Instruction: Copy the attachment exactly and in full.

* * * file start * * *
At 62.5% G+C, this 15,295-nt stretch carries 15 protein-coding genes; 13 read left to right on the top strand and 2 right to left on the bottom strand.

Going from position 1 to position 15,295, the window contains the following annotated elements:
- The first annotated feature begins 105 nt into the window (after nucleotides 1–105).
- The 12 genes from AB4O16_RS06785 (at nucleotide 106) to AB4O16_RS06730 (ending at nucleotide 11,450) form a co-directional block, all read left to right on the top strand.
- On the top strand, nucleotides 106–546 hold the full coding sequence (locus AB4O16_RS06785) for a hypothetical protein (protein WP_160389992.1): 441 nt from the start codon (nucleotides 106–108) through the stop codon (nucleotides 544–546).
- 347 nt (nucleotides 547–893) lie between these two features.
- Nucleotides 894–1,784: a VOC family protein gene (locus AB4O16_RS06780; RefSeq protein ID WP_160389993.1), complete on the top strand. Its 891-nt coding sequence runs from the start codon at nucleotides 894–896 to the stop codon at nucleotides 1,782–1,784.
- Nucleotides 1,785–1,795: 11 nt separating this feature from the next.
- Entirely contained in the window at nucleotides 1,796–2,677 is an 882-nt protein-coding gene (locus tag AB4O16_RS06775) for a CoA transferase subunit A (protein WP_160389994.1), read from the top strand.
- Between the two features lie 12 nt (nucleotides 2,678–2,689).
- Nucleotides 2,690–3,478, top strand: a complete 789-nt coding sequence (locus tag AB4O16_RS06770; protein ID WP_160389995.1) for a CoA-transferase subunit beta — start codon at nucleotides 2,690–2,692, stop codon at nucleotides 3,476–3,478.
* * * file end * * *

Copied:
At 62.5% G+C, this 15,295-nt stretch carries 15 protein-coding genes; 13 read left to right on the top strand and 2 right to left on the bottom strand.

Going from position 1 to position 15,295, the window contains the following annotated elements:
- The first annotated feature begins 105 nt into the window (after nucleotides 1–105).
- The 12 genes from AB4O16_RS06785 (at nucleotide 106) to AB4O16_RS06730 (ending at nucleotide 11,450) form a co-directional block, all read left to right on the top strand.
- On the top strand, nucleotides 106–546 hold the full coding sequence (locus AB4O16_RS06785) for a hypothetical protein (protein WP_160389992.1): 441 nt from the start codon (nucleotides 106–108) through the stop codon (nucleotides 544–546).
- 347 nt (nucleotides 547–893) lie between these two features.
- Nucleotides 894–1,784: a VOC family protein gene (locus AB4O16_RS06780; RefSeq protein ID WP_160389993.1), complete on the top strand. Its 891-nt coding sequence runs from the start codon at nucleotides 894–896 to the stop codon at nucleotides 1,782–1,784.
- Nucleotides 1,785–1,795: 11 nt separating this feature from the next.
- Entirely contained in the window at nucleotides 1,796–2,677 is an 882-nt protein-coding gene (locus tag AB4O16_RS06775) for a CoA transferase subunit A (protein WP_160389994.1), read from the top strand.
- Between the two features lie 12 nt (nucleotides 2,678–2,689).
- Nucleotides 2,690–3,478, top strand: a complete 789-nt coding sequence (locus tag AB4O16_RS06770; protein ID WP_160389995.1) for a CoA-transferase subunit beta — start codon at nucleotides 2,690–2,692, stop codon at nucleotides 3,476–3,478.